Nick's Status Minipower is one of 20 chassis' sold. Note orange paint under that black layer, typical for the Minipower chassis
Picture courtesy Nick Gale

It has never been on the road and has been hidden in the back of Nick's garage since the late 1980s
Picture courtesy Nick Gale

Thursday, 4 October 2018

New photos of Biota's hill climber

Some more pictures of Biota's hill climb racer were unearthed by Rob Mellaart recently. This car used a lightweight space frame chassis with go-kart sourced disc brakes all round and a 100bhp A-series engine. It is said to have weighed just over 300kgs. The car was run in the 1972 Castrol/BARC Hill Climb Championship and was sometimes entered twice with not just Houghton himself at the wheel, but also racer Chris Seaman. At Harewood Seaman made a run in 45.06 secs and won his class. Houghton made 46.55 coming home second. They won that year's championship and came third too! I previously thought it was road registered also, but these new pictures unveil the number 'BUY 10R2', which seems to be a show plate to me. More pictures of the car here. Thanks once again Rob!

Biota's hill climb car was very quick and won the 1972 championship. Registrationn 'BUY 10R2' (Meant to say 'Buy Yours' perhaps?) seems to be a show number
Picture courtesy Rob Mellaart

It was raced by John Houghton and Chris Seaman, supposedly used go-kart sourced discs, a 100bhp Mini engine and weighed just over 300kgs
Picture courtesy Rob Mellaart

This is not it, but a VW based Formula car, made by Biota, too. The rear body work of the hill climb car can be seen behind it, though
Picture courtesy Rob Mellaart

This picture from Peter Niessen's Biota website shows the car in colour, a metallic blue it seems. 
Also note side pipe and ultra-low windscreen
Picture biota.jouwweb.nl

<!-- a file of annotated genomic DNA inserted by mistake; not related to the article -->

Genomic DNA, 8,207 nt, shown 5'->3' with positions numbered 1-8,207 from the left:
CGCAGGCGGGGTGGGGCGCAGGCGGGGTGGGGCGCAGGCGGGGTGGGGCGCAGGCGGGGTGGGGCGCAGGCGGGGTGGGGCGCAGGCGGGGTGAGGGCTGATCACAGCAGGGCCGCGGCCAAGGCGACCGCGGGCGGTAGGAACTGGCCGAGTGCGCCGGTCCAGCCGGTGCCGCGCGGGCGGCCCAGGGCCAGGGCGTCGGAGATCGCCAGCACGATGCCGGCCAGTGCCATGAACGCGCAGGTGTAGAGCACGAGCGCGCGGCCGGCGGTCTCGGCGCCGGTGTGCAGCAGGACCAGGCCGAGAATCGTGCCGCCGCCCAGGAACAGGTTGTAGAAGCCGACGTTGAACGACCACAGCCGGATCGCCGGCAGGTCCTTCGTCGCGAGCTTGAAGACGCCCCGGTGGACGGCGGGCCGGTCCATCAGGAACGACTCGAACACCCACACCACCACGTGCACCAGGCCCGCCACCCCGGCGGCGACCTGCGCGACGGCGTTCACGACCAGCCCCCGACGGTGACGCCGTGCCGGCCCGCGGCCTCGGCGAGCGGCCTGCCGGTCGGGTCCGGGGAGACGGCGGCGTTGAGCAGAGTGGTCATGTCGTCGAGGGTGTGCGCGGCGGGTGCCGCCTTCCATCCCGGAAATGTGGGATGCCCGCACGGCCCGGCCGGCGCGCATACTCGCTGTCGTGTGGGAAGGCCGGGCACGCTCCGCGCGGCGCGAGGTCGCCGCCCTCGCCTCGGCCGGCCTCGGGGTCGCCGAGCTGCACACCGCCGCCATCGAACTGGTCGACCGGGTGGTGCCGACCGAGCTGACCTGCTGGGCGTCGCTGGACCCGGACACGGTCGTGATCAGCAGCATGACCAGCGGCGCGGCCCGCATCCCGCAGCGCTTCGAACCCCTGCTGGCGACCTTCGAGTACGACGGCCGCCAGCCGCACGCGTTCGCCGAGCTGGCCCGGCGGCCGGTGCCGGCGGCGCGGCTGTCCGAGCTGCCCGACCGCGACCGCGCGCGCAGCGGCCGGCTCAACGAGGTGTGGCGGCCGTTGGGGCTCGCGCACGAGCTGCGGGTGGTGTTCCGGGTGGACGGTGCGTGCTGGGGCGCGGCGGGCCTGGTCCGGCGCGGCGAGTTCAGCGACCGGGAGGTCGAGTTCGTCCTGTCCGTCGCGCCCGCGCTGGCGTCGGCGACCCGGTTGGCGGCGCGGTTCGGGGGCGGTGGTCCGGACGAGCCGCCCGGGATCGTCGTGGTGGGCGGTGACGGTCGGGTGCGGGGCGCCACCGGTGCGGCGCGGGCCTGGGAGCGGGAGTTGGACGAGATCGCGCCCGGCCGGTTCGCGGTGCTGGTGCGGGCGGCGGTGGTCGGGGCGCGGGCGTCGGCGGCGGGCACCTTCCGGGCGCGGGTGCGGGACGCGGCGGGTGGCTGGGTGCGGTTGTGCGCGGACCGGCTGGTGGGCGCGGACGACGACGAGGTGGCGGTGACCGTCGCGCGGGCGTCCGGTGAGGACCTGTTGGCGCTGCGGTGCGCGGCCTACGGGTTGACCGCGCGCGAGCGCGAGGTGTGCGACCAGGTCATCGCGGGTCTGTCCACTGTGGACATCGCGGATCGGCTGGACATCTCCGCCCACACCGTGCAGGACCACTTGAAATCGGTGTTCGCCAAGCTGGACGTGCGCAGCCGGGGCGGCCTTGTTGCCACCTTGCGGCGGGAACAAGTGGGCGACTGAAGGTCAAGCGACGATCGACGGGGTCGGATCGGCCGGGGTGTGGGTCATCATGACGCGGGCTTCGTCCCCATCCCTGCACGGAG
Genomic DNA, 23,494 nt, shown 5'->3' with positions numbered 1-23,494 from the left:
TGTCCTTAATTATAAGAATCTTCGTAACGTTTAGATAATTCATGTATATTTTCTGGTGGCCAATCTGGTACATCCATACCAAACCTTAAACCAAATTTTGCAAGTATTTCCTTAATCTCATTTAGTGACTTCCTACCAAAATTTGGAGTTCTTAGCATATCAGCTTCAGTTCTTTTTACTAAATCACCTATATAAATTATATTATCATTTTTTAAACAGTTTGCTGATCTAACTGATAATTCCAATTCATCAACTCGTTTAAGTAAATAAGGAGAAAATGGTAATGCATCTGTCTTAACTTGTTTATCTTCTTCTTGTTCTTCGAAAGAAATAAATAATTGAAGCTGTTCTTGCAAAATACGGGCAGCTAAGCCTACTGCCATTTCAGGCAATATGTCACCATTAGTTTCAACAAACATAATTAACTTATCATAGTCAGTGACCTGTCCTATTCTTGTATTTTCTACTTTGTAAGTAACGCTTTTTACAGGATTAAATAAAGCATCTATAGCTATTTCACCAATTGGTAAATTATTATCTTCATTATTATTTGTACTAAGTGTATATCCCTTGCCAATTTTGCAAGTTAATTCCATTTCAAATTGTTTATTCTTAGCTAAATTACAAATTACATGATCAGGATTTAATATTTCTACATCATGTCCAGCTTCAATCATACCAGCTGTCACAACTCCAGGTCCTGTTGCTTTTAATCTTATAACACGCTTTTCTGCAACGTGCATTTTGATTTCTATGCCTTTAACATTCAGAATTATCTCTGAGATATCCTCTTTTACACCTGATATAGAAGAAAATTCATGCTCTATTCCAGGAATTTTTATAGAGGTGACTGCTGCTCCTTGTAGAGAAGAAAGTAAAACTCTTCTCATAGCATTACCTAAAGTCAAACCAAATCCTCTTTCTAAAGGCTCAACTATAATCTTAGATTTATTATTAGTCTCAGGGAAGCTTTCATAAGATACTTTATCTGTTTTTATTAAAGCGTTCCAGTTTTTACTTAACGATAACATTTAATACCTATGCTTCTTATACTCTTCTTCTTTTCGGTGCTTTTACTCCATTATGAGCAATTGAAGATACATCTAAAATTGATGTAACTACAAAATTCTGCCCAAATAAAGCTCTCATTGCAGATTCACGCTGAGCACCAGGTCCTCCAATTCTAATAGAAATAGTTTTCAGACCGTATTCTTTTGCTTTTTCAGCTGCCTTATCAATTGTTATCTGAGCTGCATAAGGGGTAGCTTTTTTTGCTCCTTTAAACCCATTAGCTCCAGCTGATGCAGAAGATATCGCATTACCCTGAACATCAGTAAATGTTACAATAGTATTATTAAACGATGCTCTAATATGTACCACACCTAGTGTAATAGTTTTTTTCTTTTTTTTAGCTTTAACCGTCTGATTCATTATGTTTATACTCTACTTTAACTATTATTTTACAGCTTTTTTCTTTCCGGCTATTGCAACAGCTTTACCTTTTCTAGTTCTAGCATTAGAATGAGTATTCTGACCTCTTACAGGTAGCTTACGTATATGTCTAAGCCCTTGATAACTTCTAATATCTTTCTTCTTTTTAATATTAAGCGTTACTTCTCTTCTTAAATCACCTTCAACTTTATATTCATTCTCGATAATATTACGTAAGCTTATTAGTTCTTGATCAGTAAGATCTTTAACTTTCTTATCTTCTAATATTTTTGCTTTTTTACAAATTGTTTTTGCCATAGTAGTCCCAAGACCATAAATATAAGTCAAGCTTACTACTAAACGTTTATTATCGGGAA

Monday, 1 October 2018

Le Mans Mini Marcos project: researches continue

While work on the Le Mans Mini Marcos commences, I continue my researches to the car. Hints and tips keep on coming and while these often lead to nothing, sometimes they uncover fantastic new finds. When I heard of a somewhat obscure French historical photographic archive unknown to me I gave it a try never the less. A long (snail) mail conversation followed. And after many weeks of waiting I received a post package last weekend with no less than 40 pictures, all taken from original slides and all new to me. I'd never expected this. They were not just taken at the Le Mans 24-hours race, but also at earlier events at Monza (1966 1000 kms race) and Le Mans (1966 Essais) and later ones at Montlhéry (1,000kms of Paris 1966 and 1967) and Magny Cours (1968 races). It's gold for the book I am planning to write on the car. So keep those hints and tips coming.

Meanwhile, I also found that Decca published an LP in 1966 shortly after the 24 hours race. The undertitle is: 'The 34th Grand Prix d'Endurance - June 18 & 19, 1966. With Bruce McLaren, Graham Hill, Chris Amon, Carroll Shelby and the voices of the public'. I was very eager to have one, thinking it may even have recorded the sounds of my car... Eventually I found an excellent copy, bought it and by now listened to it, still not knowing if the whining sounds of an A-series engine with straight-cut gears can be heard somewhere on it! Perhaps you will recognize it? The complete sound track to the race has been uploaded on Youtube where you can listen to it for yourself here. Let me know if you hear more than I do!

Decca's LP of Le Mans 1966. It's more than just sounds of old racing cars!
Picture Jeroen Booij

 Booklet shows the Marcos in the official results. But can it be heard on the actual recording..?
Picture Jeroen Booij

French archive produced a plethora of pictures of the Le Mans Mini Marcos, unseen before
Picture Jeroen Booij

Friday, 28 September 2018

Yak owner needs your help

Wednesday's Party Yak prompted Kevin Hook to write to me about his own Grantura Yak. He wrote: "Hi. I have a Grantura Yak but the registration plates are missing, except for one piece with the first digit, an 'E'. The chassis number YAK70032 seems short, making it impossible to find the reg number. Do you have any ideas please? It's been on the back burner for years now as I got disappointed over the reg... Two weekends would see it finished as its only paint now. It had a full nut and bolt rebuild, including a rebuilt 850 engine. I think the last digit was possibly 'J'. We thought a 'D' or a 'J' as it was broken. A 'J' would make it right for the year 1970. My fingers are crossed..."

Well, first of all, the chassis number 'YAK70032' seems all fine to me, as this has to be the 32nd Yak built in 1970. But then the registration. I have been searching the Maximum Mini files for pictures of a Yak with registration starting with 'E', but couldn't find any. Maybe a reader knows more..?

Kevin's Yak is 'on the back burner for years now' since he got disappointed over the registration